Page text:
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A glacier: ice and blue water

The first Native Americans probably ran into a lot of glaciers like this one.

How people got to the Americas

The history of North America up to 1500 AD is a story of a continent that started out empty and gradually got more and more crowded. Probably the first people to come to North America came from East Asia, about 20,000 BC, and then small groups of people kept crossing from time to time. DNA analysis shows that some of these people were related to the first people who left Africa, the people who settled in Australia and New Guinea. Others were descended from East Asians who married Yamnaya, or proto-Indo-Europeans.

More about the Yamnaya
The Stone Age in Japan
What is DNA?

Salmon "running" in the river

Salmon “running” in the river

Paddling small boats

The earliest people came from East Asia in small boats, crossing the Pacific Ocean by following the coast around by Alaska. Maybe these people were following the salmon they ate. We don’t know when that happened, but archaeology shows people were definitely catching salmon along the Columbia River between Oregon and Washington, and upstream on the Salmon River, by about 15,000 BC. Probably they followed the Pacific coast south until they came to the big Columbia River, and then followed that upstream to the Salmon River.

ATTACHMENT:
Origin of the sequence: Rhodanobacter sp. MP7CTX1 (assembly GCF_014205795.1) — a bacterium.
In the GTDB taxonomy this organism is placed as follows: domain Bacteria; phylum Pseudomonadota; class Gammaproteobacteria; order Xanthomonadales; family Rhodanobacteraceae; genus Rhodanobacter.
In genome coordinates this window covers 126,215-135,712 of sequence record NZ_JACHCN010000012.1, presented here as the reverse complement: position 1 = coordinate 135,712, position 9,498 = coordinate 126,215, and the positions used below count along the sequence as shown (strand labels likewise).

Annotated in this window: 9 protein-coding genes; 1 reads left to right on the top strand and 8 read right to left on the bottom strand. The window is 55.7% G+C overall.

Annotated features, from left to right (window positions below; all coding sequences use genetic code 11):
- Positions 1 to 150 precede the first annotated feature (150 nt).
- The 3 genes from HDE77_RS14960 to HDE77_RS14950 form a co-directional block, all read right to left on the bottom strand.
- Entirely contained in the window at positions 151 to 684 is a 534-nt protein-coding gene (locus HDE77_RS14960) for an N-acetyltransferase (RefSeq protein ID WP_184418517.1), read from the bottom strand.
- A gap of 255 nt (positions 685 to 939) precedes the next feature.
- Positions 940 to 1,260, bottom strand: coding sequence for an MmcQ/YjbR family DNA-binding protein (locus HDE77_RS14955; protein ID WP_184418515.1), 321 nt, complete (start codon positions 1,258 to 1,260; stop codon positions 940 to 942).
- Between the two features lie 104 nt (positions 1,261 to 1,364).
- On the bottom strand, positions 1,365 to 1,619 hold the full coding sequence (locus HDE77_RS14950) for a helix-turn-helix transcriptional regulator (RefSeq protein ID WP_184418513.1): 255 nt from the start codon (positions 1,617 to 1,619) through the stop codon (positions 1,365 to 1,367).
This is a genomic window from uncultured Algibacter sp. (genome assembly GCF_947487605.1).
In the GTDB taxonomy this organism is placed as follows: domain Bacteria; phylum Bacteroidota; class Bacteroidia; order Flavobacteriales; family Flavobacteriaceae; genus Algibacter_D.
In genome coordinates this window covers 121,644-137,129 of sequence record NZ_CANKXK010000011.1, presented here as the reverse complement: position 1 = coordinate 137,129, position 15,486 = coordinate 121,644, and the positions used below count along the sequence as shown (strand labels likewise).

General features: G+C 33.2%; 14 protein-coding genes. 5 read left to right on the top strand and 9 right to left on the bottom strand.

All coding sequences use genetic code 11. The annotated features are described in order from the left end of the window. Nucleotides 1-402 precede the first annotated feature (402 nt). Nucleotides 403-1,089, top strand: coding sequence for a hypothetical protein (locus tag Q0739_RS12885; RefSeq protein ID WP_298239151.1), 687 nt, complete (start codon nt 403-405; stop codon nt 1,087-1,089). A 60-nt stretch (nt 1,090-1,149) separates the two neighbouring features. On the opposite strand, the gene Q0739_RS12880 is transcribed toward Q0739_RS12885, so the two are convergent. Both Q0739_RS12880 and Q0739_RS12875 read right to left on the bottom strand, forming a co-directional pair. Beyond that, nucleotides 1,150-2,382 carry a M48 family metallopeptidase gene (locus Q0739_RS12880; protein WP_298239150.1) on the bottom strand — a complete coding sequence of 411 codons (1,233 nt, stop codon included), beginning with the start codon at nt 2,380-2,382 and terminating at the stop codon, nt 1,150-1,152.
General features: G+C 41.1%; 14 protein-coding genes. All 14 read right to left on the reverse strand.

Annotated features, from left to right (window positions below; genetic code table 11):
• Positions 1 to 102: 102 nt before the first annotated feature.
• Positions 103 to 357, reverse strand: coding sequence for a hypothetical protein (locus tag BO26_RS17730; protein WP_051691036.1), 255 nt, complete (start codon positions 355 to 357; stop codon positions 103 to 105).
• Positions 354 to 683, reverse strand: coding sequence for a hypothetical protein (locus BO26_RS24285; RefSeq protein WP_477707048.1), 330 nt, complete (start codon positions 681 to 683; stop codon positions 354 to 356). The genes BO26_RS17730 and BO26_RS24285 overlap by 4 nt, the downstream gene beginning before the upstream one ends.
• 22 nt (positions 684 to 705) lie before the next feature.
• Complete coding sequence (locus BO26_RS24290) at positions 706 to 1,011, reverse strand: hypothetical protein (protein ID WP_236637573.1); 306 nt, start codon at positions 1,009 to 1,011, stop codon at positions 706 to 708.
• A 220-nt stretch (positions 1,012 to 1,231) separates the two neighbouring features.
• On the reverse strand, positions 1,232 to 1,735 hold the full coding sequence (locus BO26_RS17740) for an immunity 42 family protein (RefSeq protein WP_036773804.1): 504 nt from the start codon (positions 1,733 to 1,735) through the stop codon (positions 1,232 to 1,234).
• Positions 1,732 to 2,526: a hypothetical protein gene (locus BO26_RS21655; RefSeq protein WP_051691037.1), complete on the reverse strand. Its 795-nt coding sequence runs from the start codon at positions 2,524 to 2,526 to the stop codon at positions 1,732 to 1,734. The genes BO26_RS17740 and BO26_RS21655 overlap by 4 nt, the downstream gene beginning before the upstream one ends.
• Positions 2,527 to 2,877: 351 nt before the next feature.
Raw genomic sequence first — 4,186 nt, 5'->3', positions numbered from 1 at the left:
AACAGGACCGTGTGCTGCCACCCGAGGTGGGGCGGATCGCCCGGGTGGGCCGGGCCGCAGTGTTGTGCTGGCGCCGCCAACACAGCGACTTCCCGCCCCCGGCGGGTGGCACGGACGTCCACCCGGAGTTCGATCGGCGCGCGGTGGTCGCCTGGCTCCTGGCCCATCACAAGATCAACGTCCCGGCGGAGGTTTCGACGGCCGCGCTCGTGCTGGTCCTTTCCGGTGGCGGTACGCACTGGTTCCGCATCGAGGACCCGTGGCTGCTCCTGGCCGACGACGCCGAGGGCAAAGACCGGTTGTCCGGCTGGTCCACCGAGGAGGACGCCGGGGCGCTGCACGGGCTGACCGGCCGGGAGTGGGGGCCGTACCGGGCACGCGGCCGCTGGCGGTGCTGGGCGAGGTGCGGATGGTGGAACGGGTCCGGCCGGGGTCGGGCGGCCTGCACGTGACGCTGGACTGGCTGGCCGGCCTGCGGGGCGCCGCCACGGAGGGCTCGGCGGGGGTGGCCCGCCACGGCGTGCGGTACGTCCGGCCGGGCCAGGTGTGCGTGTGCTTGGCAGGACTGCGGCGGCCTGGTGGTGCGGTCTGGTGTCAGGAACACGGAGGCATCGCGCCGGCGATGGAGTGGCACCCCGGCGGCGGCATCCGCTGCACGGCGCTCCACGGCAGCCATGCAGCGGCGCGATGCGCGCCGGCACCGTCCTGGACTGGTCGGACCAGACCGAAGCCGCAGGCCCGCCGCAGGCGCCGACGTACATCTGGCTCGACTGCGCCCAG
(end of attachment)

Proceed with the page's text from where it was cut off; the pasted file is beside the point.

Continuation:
Those people seem to have continued upstream along the Columbia to the Snake, and gone upstream along the Snake until they reached the area that’s now Yellowstone Park, near where Salt Lake City is now. From there, they may have canoed south on the Green River.

History of fishing
Boats and sailing

Walking on a land bridge

Other people came over on a land bridge, with their dogs. That may have been around 12,000 BC. They may have been following woolly mammoths that they were hunting for food. The people probably didn’t even realize they had crossed over to North America.

The Bering land bridge
History of dogs

The Oregon coast near Cannon Beach

The Oregon coast near Cannon Beach

There’s no direct archaeological evidence for either method, walking or in boats, but people did get here somehow from East Asia, because we have archaeological traces of people that scientists can date to about 20,000 BC: footprints of people in New Mexico, for example.

(This is what most archaeologists think. Some of the people whose ancestors lived in North America, like the Navajo and the Sioux, tell a different story about their own origins, which you can see here).

Go on to the Paleo-Indian period

Bibliography and further reading about the earliest Native American history:


Native Americans
South and Central America home